LDS Pad: The Journey Back to Heavenly Father

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My 2nd Son’s Baptism

This last Saturday, I had the privileged of baptizing my 2nd son, Dylan.  It was quite a different experience than the other baptisms that I have been to.  This time, it seems like it was HIGHLY organized by our stake and there were so much people that it filled the entire chapel of the stake center.

This time around, each ward took turns at the font and split up into different areas of the stake center afterwards.  Since Dylan was the only one being baptized for our ward, we ended up in the small family history / employment center room.

I also found myself referring back to my posts: My Son’s BaptismA Convert’s Survival Guide: What to Expect BEFORE your Baptism and A Convert’s Survival Guide: What to Expect AFTER your Baptism to reference the prayers and procedures needing to be performed.

During the opening of the baptism service, I was impressed that my son was eager to answer all the questions by the speaker in the chapel for the service before the ordinance was performed.  The baptism had to be done twice because his toe poked out of the water.  The 2nd time I dunked him, I made sure to push him down to the very bottom of the font by his chest and knees.

Next during his confirmation, my heart was full of joy and I know my son felt the same way when telling him to “receive the holy ghost.”

I am thankful that my best friend Mike and his family could come and support Dylan in his decision.  Also glad that Mike was on hand for being a witness in the baptism and part of the confirmation as well.  I am glad to have the privilege to hold the priesthood and minister unto my family and those around me.

My son’s baptism has given me another person to look up to when living the gospel.  Together I know we will help each other grow closer to Jesus Christ.



Anointing and Blessing with Consecrated Oil

In the Epistle of James, we read: “Is any sick among you? let him call for the elders of the church; and let them pray over him, anointing him with oil in the name of the Lord” (James 5:14). In The Church of Jesus Christ of Latter-day Saints, we use pure olive oil to anoint and bless the sick. This function is performed by males who hold the Melchizedek Priesthood.

The oil that is used in the anointing must have been consecrated at some point prior to the time of the blessing. To consecrate means “to declare sacred.”  The LDS Church website (www.lds.org) gives the following instructions for consecrating oil:

One or more Melchizedek Priesthood holders may consecrate pure olive oil and set it apart for the purpose of anointing the sick. No other oil may be used.

To consecrate oil, a priesthood bearer:

  1. Holds an open container of olive oil.
  2. Addresses our Heavenly Father.
  3. States that the ordinance is performed by the authority of the Melchizedek Priesthood.
  4. Consecrates the oil for the blessing and anointing of the sick.
  5. Closes in the name of Jesus Christ.

After oil is consecrated, it can be used at any point in the future for the anointing and blessing of the sick.  Administering to the sick is also performed by Melchizedek Priesthood holders. Usually two bearers of the Melchizedek priesthood perform the ordinance. One will anoint the head of the sick person with the consecrated oil. The other will then seal the anointing and give a blessing. Again, the LDS Church website contains instructions on how this is done.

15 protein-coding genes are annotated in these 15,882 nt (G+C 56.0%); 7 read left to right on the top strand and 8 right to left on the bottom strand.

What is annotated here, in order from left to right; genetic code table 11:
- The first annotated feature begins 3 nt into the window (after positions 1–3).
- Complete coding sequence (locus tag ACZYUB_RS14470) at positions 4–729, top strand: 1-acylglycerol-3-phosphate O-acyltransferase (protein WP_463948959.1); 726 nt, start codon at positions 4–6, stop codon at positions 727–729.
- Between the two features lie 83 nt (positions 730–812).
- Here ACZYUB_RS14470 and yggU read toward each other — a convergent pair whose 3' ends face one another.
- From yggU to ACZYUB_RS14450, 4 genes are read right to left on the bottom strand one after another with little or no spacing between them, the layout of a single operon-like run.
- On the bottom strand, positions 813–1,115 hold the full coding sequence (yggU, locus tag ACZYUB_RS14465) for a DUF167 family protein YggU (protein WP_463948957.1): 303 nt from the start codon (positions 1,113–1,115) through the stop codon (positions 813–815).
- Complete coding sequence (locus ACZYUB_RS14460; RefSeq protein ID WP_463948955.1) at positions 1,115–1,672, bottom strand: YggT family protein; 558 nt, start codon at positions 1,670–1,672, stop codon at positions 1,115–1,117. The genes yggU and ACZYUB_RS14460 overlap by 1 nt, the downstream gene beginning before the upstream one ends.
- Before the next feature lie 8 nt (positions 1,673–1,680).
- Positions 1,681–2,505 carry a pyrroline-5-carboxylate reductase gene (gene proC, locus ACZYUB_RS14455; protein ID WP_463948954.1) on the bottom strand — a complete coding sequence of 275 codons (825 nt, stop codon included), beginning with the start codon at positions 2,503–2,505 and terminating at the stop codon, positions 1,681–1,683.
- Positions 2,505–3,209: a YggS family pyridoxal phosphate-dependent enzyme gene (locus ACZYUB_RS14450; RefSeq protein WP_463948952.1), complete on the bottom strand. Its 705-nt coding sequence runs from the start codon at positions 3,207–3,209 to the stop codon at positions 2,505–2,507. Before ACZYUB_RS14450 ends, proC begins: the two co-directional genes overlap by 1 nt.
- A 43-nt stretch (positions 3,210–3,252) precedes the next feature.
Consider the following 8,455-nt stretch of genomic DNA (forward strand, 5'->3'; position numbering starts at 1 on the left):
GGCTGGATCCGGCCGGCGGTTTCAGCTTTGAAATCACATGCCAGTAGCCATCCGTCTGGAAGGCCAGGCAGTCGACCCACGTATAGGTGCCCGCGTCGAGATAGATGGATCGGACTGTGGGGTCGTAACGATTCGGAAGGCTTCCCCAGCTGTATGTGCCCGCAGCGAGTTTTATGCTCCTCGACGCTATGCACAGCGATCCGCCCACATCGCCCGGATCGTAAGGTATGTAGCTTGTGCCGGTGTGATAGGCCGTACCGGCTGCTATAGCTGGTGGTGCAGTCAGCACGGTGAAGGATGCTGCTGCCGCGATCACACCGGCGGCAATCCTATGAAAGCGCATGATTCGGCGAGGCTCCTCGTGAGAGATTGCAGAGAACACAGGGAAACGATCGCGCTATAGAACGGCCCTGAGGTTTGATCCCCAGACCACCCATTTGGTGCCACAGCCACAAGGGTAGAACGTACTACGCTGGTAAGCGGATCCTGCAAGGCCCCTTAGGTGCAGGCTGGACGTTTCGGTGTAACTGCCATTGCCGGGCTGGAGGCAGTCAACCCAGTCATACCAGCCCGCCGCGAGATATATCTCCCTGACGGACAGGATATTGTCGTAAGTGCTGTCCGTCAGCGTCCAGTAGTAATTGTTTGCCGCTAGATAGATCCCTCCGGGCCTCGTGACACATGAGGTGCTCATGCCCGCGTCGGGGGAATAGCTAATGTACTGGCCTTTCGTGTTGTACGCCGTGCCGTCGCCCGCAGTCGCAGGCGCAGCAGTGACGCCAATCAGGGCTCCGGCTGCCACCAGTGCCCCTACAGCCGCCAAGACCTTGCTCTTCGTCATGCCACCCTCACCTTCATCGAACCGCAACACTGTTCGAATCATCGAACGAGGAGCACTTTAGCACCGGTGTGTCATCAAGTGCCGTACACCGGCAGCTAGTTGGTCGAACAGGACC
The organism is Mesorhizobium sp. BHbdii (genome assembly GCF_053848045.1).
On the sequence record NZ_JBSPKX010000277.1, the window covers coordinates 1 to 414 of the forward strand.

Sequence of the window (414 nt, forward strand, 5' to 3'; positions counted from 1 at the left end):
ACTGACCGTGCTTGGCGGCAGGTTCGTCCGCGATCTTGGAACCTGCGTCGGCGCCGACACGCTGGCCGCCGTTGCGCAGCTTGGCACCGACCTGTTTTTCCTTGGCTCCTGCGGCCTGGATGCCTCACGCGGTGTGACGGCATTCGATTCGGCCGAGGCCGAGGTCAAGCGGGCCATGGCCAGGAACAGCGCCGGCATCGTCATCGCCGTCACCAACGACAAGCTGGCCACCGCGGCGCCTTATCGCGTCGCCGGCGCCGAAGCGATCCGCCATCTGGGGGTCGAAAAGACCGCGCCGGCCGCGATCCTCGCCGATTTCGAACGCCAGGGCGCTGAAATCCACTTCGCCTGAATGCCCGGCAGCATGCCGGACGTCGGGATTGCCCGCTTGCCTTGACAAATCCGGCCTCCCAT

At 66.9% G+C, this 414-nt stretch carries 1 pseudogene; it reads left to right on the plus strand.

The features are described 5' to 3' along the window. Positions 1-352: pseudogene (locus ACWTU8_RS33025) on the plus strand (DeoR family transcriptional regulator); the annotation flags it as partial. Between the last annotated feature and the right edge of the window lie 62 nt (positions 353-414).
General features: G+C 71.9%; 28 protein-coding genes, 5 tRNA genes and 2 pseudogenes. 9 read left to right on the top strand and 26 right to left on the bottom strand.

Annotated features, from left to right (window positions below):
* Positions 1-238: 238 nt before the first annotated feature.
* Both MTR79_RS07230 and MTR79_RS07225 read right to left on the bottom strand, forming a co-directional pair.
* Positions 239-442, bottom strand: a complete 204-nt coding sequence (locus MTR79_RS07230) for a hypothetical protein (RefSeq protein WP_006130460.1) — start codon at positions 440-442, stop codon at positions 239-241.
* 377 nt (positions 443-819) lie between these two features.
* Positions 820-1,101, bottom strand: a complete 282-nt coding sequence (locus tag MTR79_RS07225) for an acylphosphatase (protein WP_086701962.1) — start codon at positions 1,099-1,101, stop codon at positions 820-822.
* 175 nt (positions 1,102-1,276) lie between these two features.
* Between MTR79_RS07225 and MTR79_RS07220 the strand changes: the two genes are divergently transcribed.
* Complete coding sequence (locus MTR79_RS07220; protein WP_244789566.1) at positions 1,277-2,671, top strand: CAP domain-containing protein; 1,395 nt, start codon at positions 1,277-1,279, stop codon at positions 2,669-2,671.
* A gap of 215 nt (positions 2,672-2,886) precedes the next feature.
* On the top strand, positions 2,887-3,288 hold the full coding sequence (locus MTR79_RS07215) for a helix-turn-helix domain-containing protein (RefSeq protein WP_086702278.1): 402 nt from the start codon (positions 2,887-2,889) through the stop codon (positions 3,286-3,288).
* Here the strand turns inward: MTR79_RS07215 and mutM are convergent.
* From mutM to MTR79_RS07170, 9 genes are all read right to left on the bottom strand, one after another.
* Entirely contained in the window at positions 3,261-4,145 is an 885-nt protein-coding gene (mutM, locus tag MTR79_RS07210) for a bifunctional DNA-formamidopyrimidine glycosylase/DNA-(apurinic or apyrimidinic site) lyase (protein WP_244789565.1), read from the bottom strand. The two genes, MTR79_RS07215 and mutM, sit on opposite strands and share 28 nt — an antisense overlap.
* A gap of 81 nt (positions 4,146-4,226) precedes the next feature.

Anointing:

  1. Puts a small amount of oil on the person’s head.
  2. Places his hands on the person’s head and calls the person by name.
  3. States that the ordinance is performed by the authority of the Melchizedek Priesthood.
  4. States that he is anointing with consecrated oil.
  5. Closes in the name of Jesus Christ.

Sealing the Anointing:

  1. Calls the sick person by name.
  2. States that the ordinance is performed by the authority of the Melchizedek Priesthood.
  3. Seals the anointing.
  4. Pronounces a priesthood blessing as the Spirit directs.
  5. Closes in the name of Jesus Christ.

Source: http://www.lds.org/library/display/0,4945,13-1-1-7,00.html



Father’s Day Move

There is a woman in our ward whose husband died a few months ago, leaving behind his wife and two young daughters. The family had additional changes in circumstances after the death of the father that necessitated a move to another state. Unfortunately, the only day on which they could move was a Sunday and not just any Sunday, but Father’s Day.

I will always remember the first counselor in our bishopric standing up in priesthood meeting and saying that there was nothing better we could be doing on Father’s Day than helping a family who has just lost their father. These inspired words touched the hearts of the men in our ward. The evening of Father’s Day found 21 of us at the home of this dear family who were still grieving for their father. There were so many of us that we formed an assembly line and routed boxes and furniture out of the house and into the truck, filling the moving truck in less than a half hour.

Isaiah 1:17 -> “Learn to do well; seek judgment, relieve the oppressed, judge the fatherless, plead for the widow.”

I pray that the Lord will bless and comfort this family.




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